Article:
Bòdlanmou Pa Lwen or the art of speaking of love in Creole

Last Sunday, April 16, it was the last performance of the play “Bòdlanmou Pa Lwen” at the Auguste Théâtre in Paris. For five days, the audience – largely composed of West Indians who live in France – took a trip to the mysteries of love expressed in Creole language.

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At the end of these various performances on the Parisian stage, the whole team felt satisfied with the audience’s reaction. “Bòdlanmou Pa Lwen” was all the time acclaimed.

The day after the first performance which took place on April 7, the author of the play, the Guadeloupean writer Franck Salin alias Frankito, said with joy and a bit of relief : “We must appreciate these moments of ecstatic pleasure. The audience who laughs, who cries, comments on the lines, heckles the actors on stage! Last night in Paris, the “Bòdlanmou Pa Lwen” premiere was sold out. L’Auguste Théâtre was full to cracking and the spectators were won over. It is the culmination of a long reflection, a long work, and a tremendous joy of seeing and hearing the actors, the light, the music, the choreographies harmonize and electrify the theatre. Thank you to everybody!”.

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Irène Bicep, an impulsive, intuitive and a creative artist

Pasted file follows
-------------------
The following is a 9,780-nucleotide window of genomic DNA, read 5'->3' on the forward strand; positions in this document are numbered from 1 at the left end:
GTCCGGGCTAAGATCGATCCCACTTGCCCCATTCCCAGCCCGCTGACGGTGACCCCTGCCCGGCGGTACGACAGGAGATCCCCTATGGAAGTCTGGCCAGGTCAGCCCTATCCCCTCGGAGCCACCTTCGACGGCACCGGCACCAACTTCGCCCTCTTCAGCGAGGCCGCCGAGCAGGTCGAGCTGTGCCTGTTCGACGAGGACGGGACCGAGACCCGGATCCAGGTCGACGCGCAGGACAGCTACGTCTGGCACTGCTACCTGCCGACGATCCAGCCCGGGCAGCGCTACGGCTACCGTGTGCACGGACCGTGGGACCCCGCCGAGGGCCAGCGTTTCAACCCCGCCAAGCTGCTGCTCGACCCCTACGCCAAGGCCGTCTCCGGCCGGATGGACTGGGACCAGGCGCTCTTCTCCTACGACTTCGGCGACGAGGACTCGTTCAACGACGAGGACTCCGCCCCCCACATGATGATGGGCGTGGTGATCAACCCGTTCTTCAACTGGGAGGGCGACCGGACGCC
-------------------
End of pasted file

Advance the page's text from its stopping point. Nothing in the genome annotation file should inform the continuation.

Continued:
“Bòdlanmou Pa Lwen” is a five act play about a passion between a woman (Léna) and a man (Jéra or Gérard, in French), two fine young people who have a good job. But, because of a lack of communication, they do not know how to express fully their feelings and when problems arise, they do not talk to each other to try to overcome them.

Irène Bicep plays the character of Léna. This actress, dancer and singer is defined as “an impulsive, intuitive and a creative artist”. Daughter of Guadeloupean actress and storyteller, Roselaine Bicep, she began studying dance at the SERMAC (Municipal Service of Cultural Action of Fort-de-France) in Martinique and then, she continued her training at Les Ballets Jazz de Montréal in Canada. She danced on stage with many artists (Zouk Machine, Touré Kunda, Mory Kanté, Yannick Noah etc.). In addition, she practiced singing and drama and acted in several plays including “La Tragédie du Roi Christophe”, directed by Ousmane Seck.“Theater is a complement to all the arts I practice. I like being in characters. I love it!”, she says.

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Christian Julien, a powerful, sensitive and generous actor

Christian Julien is Jéra. He is described as “powerful, sensitive, generous”, a comedian who represents the man in his full complexity. He was in high school in Martinique when he decided to be on the stage. So, he enrolled in the SERMAC to learn the basics of theater. He became Ousmane Seck’s assistant, then he flew to France, he took acting classes in the capital and, in 1992, he graduated from the theater of Paris 8 University. Since then, he acted in several French television movies and serials (Commissaire Moulin, Plus Belle La Vie etc.) and in plays such as “Boesman and Léna” by Athol Fugard.

“In the play, passion is magnified by music and dance. I called in the choreographer Max Diakok and the musicians Franck Nicolas and Jony Lerond to create them. And the trio surpasses itself “, says Franck Salin. The visual artist, Maud Bandou Hostache alias Solyé was responsible for the scenography.